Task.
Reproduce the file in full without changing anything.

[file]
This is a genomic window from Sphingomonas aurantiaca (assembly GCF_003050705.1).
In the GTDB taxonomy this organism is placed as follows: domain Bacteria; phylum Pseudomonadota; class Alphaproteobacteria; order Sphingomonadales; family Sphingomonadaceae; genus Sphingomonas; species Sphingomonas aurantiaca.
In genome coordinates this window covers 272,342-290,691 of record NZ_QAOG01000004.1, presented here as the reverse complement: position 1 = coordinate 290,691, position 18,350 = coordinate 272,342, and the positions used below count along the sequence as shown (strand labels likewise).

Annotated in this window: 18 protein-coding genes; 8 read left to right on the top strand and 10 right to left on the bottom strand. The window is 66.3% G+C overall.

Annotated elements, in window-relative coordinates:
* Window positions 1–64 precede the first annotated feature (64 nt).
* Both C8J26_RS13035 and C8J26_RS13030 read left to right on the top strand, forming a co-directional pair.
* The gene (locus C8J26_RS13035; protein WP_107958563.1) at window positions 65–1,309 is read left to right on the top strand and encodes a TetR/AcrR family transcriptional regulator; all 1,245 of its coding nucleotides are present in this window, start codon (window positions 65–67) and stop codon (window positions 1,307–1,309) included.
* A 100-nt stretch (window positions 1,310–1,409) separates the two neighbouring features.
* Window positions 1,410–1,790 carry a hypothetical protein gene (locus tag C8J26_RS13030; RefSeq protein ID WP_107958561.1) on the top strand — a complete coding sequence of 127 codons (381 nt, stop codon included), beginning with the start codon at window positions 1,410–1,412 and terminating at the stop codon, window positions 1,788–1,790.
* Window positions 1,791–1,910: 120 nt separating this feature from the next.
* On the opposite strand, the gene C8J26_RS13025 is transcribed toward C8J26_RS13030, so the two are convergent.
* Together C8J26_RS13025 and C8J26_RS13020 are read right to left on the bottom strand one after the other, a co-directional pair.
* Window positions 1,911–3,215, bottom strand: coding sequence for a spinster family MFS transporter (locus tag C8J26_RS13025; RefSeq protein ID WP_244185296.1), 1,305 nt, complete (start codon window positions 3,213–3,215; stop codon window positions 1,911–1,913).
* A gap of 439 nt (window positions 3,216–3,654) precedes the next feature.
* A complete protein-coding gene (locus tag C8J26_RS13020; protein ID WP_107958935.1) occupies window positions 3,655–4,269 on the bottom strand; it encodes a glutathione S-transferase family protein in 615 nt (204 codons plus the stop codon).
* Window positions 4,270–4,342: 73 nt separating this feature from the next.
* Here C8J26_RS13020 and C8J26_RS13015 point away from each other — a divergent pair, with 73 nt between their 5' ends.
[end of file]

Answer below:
This is a genomic window from Sphingomonas aurantiaca (assembly GCF_003050705.1).
In the GTDB taxonomy this organism is placed as follows: domain Bacteria; phylum Pseudomonadota; class Alphaproteobacteria; order Sphingomonadales; family Sphingomonadaceae; genus Sphingomonas; species Sphingomonas aurantiaca.
In genome coordinates this window covers 272,342-290,691 of record NZ_QAOG01000004.1, presented here as the reverse complement: position 1 = coordinate 290,691, position 18,350 = coordinate 272,342, and the positions used below count along the sequence as shown (strand labels likewise).

Annotated in this window: 18 protein-coding genes; 8 read left to right on the top strand and 10 right to left on the bottom strand. The window is 66.3% G+C overall.

Annotated elements, in window-relative coordinates:
* Window positions 1–64 precede the first annotated feature (64 nt).
* Both C8J26_RS13035 and C8J26_RS13030 read left to right on the top strand, forming a co-directional pair.
* The gene (locus C8J26_RS13035; protein WP_107958563.1) at window positions 65–1,309 is read left to right on the top strand and encodes a TetR/AcrR family transcriptional regulator; all 1,245 of its coding nucleotides are present in this window, start codon (window positions 65–67) and stop codon (window positions 1,307–1,309) included.
* A 100-nt stretch (window positions 1,310–1,409) separates the two neighbouring features.
* Window positions 1,410–1,790 carry a hypothetical protein gene (locus tag C8J26_RS13030; RefSeq protein ID WP_107958561.1) on the top strand — a complete coding sequence of 127 codons (381 nt, stop codon included), beginning with the start codon at window positions 1,410–1,412 and terminating at the stop codon, window positions 1,788–1,790.
* Window positions 1,791–1,910: 120 nt separating this feature from the next.
* On the opposite strand, the gene C8J26_RS13025 is transcribed toward C8J26_RS13030, so the two are convergent.
* Together C8J26_RS13025 and C8J26_RS13020 are read right to left on the bottom strand one after the other, a co-directional pair.
* Window positions 1,911–3,215, bottom strand: coding sequence for a spinster family MFS transporter (locus tag C8J26_RS13025; RefSeq protein ID WP_244185296.1), 1,305 nt, complete (start codon window positions 3,213–3,215; stop codon window positions 1,911–1,913).
* A gap of 439 nt (window positions 3,216–3,654) precedes the next feature.
* A complete protein-coding gene (locus tag C8J26_RS13020; protein ID WP_107958935.1) occupies window positions 3,655–4,269 on the bottom strand; it encodes a glutathione S-transferase family protein in 615 nt (204 codons plus the stop codon).
* Window positions 4,270–4,342: 73 nt separating this feature from the next.
* Here C8J26_RS13020 and C8J26_RS13015 point away from each other — a divergent pair, with 73 nt between their 5' ends.